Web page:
Advertise in your local area
Advertising locally is a great way to draw attention to bartering. Put up flyers around your community, talk to neighbors, or organize a meet-and-greet swap. Finding regular or long-term bartering partners this way can be a great way to save money on recurring needs such as lawn care, handyman services and housecleaning. It also allows you to build relationships with your neighbors.

Ask If A Barter Is Possible
It never hurts to ask whether someone is open to a barter arrangement … as long as you take”no” for an answer. Most people are not used to bartering, but may be willing to accept a barter under the right circumstances. Mention what services or goods you’re offering, ask if there’s anything specific they’re looking for. Drop the subject if they aren’t interested.

Securing a Better and Safer Barter Transaction

Do research on the potential barter partner before you commit to a transaction
If a friend referred you to a barter partner, ask that friend about the partner’s integrity and reliability. Request that the bartering partner show examples or samples of his work (if possible), and ask about his experience, certification or licensing, when applicable. The more valuable the transaction, the more important it is to make sure you’ll be receiving a high-quality barter.

In detail, each barter partner needs to describe their service or item
It’s critical to be exact about what you are offering before you get too far into the negotiating. Does “yard work” mean trimming the hedge, or a full landscaping job planting new trees and shrubs? Are the items you are offering fully functional, or are there non-functioning parts the other person needs to know about? It’s difficult to negotiate a barter transaction if the two parties have a different understanding of what’s being offered and what isn’t.

Come to agreement on the value of each service or item
For personal casual trades between friends, you might quickly decide in a conversation that one French lesson is worth one gallon of homemade vegetable soup. When dealing with strangers, or conducting more valuable barters, it’s wise to discuss the value more formally. Each party needs to explain how much they would normally charge for the items or service they are providing. Be open to haggling over this amount or reducing the price if it still results in a barter that saves you money. Once you’ve agreed, for example, a used lawn mower is worth $100, and an hour of garden work is worth $20, finding a barter that is fair to both parties will be much easier.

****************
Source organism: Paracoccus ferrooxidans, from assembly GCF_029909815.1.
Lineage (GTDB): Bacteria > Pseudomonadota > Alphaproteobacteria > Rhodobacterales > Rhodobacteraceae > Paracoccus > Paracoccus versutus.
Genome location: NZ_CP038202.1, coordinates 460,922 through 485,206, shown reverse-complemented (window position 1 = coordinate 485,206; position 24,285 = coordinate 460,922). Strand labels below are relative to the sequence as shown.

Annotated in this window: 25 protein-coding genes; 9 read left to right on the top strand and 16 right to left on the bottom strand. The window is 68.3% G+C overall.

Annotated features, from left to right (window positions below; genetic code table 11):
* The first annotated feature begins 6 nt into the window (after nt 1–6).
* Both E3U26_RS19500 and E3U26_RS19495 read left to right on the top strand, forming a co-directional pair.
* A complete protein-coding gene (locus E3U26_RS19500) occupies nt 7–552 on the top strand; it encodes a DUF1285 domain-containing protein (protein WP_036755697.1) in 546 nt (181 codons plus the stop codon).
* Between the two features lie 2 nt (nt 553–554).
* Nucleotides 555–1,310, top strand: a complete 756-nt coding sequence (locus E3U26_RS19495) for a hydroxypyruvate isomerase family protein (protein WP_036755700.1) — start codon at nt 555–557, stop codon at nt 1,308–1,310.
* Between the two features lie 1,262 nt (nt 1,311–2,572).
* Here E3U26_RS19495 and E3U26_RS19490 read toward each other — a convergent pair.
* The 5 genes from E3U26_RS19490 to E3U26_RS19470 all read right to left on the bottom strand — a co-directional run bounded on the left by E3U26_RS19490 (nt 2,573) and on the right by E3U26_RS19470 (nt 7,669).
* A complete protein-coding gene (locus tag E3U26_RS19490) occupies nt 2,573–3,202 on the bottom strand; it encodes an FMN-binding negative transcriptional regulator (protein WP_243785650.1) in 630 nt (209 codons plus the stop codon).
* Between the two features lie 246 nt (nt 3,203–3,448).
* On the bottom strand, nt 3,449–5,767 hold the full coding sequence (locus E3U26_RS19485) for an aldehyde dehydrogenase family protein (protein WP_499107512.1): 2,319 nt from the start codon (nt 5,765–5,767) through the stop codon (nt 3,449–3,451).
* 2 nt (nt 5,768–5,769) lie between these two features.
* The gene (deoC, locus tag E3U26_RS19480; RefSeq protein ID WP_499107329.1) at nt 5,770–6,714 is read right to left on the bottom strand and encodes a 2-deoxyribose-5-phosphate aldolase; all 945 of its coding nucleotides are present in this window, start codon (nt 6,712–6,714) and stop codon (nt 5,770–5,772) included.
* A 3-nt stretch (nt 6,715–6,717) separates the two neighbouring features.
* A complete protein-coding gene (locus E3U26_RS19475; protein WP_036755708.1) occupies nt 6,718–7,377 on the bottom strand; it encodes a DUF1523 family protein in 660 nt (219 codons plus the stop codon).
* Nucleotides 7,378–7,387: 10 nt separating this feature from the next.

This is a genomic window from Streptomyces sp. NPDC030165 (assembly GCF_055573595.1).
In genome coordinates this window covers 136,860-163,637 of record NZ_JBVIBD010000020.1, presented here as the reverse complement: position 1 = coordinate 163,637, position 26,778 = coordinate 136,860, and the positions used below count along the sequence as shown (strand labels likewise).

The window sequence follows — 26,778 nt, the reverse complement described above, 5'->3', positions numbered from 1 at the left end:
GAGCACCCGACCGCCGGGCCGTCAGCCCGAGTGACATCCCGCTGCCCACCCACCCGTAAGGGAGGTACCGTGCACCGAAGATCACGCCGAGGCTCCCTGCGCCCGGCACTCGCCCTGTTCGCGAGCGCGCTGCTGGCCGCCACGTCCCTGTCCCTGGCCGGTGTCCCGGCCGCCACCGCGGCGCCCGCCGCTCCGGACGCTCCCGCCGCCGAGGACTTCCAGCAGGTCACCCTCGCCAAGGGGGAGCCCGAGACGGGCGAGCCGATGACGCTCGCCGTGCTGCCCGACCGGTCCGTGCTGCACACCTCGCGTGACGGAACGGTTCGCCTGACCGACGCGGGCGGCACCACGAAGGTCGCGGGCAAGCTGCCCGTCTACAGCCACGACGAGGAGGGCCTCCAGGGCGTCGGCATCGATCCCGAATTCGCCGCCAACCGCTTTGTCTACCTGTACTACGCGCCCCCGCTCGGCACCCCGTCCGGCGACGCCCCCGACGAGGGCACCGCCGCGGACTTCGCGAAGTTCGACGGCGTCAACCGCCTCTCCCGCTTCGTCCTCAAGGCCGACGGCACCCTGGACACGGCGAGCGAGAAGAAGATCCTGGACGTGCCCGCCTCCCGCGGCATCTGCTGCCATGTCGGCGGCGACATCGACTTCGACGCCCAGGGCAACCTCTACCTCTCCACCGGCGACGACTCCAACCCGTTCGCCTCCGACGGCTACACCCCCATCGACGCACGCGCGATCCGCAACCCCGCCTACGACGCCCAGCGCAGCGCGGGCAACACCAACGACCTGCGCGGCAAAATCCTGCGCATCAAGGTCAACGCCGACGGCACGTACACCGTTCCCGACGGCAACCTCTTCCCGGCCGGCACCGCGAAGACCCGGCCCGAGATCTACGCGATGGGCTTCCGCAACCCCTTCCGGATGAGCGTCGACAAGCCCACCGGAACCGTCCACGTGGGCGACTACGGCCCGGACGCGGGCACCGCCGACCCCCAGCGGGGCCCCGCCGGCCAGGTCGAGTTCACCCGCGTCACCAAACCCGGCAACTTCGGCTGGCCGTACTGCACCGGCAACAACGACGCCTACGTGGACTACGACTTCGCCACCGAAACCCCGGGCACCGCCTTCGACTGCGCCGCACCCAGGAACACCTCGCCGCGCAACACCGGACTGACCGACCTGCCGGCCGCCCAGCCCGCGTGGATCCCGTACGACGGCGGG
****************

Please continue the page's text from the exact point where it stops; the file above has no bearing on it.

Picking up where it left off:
If you can’t come to an agreement, add something extra to sweeten your offer
This can be cash, another item you can throw in, or an additional service.

Verify that you have the following details covered
For larger transactions, or transactions with strangers, it’s a good idea to have written agreement or contract. For many small barter trades, an oral agreement or a confirmation email may be sufficient. Either way, make sure you agree on the following points before you close the deal:

  • Which barter partner is responsible for providing tools and small supplies, ingredients, or materials? If something additional needs to be purchased, who pays for it, and who gets to keep any newly purchased tools or excess materials after the barter transaction is completed?
  • If applicable, how much follow-up service is included or expected? For services which usually require an undetermined amount of additional time, such as website maintenance, it’s a good idea to agree on a maximum number of hours that is included before a new agreement needs to be in-place.
  • If your barter partner is providing a service in your home or garden, should an advance notice be given before she comes over, or is she allowed to stop by and work even if you aren’t at home. In many cases, it’s better to have a set day and time to perform the service each week.

Following the steps and tips above will put you in a position to have successful bartering experiences in which everybody involved is happy with the bartered transaction.


Do you have experience in bartering on a personal basis? Please share your thoughts and experience in the comment section below.

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Published by W. M. Brown

I am a retired U.S. expat living in Ecuador. I was a business owner for 32 years before retiring in 2012.